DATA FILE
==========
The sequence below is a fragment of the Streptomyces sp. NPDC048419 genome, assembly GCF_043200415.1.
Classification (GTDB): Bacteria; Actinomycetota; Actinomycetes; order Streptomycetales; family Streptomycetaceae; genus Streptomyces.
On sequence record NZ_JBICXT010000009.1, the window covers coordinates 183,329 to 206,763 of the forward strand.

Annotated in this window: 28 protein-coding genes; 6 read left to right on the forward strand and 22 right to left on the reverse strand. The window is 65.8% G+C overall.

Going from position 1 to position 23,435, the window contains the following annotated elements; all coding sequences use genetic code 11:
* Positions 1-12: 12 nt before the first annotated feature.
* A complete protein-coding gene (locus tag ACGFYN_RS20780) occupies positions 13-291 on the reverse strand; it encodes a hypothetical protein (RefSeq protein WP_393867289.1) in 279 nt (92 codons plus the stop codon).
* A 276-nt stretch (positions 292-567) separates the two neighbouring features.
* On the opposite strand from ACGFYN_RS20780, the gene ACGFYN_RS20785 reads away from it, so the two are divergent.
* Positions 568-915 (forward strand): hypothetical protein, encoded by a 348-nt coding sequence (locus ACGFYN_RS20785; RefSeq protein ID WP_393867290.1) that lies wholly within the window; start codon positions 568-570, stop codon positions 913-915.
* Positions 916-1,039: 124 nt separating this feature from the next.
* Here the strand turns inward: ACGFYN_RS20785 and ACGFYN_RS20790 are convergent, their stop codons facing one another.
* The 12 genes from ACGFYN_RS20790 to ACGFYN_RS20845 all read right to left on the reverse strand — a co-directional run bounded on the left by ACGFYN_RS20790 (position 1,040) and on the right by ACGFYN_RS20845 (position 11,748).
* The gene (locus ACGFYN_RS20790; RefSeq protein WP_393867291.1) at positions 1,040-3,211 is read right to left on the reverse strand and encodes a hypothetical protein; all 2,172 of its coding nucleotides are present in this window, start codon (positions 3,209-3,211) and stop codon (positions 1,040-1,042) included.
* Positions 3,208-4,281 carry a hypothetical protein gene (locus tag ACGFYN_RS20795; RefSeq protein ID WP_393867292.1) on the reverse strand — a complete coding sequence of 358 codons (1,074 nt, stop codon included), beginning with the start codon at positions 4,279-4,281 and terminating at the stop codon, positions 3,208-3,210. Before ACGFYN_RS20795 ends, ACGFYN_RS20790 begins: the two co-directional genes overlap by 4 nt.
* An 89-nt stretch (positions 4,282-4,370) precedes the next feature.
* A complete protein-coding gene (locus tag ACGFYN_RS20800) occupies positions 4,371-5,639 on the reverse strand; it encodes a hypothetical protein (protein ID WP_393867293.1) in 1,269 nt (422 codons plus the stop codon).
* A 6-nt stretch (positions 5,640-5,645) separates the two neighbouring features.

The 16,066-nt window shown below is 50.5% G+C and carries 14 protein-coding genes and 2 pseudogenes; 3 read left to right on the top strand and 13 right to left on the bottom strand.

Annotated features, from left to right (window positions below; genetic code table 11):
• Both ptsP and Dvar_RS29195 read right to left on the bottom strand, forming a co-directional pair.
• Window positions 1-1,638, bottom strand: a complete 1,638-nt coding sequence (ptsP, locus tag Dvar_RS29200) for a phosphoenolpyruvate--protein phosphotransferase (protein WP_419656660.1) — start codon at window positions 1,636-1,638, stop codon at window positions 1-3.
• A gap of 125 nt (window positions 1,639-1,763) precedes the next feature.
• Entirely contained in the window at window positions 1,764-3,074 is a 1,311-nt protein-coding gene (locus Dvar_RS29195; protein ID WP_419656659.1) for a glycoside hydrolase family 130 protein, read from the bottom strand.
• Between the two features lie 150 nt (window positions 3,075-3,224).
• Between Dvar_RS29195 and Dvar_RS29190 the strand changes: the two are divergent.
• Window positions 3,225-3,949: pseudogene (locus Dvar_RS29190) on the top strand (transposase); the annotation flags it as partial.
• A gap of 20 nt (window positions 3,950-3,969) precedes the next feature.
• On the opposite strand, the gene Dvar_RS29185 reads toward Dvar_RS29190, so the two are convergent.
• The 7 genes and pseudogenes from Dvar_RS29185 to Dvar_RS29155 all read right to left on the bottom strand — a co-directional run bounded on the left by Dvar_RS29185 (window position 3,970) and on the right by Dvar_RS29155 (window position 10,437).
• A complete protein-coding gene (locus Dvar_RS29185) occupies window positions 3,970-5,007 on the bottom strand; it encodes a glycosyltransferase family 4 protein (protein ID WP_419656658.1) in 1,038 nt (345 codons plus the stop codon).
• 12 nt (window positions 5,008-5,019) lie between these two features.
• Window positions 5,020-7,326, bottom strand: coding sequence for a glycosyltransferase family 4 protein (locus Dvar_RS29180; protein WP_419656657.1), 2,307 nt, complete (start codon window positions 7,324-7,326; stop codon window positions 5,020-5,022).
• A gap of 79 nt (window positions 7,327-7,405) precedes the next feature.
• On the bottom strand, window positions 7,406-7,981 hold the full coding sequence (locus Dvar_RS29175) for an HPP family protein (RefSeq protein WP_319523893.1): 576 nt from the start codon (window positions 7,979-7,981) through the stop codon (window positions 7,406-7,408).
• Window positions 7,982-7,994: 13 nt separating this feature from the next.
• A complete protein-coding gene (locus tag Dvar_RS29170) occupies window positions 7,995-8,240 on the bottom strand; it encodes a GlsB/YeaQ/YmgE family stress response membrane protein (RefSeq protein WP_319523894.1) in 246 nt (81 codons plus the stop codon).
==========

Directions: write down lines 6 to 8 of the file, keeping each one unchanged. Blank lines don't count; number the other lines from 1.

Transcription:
* Positions 1-12: 12 nt before the first annotated feature.
* A complete protein-coding gene (locus tag ACGFYN_RS20780) occupies positions 13-291 on the reverse strand; it encodes a hypothetical protein (RefSeq protein WP_393867289.1) in 279 nt (92 codons plus the stop codon).
* A 276-nt stretch (positions 292-567) separates the two neighbouring features.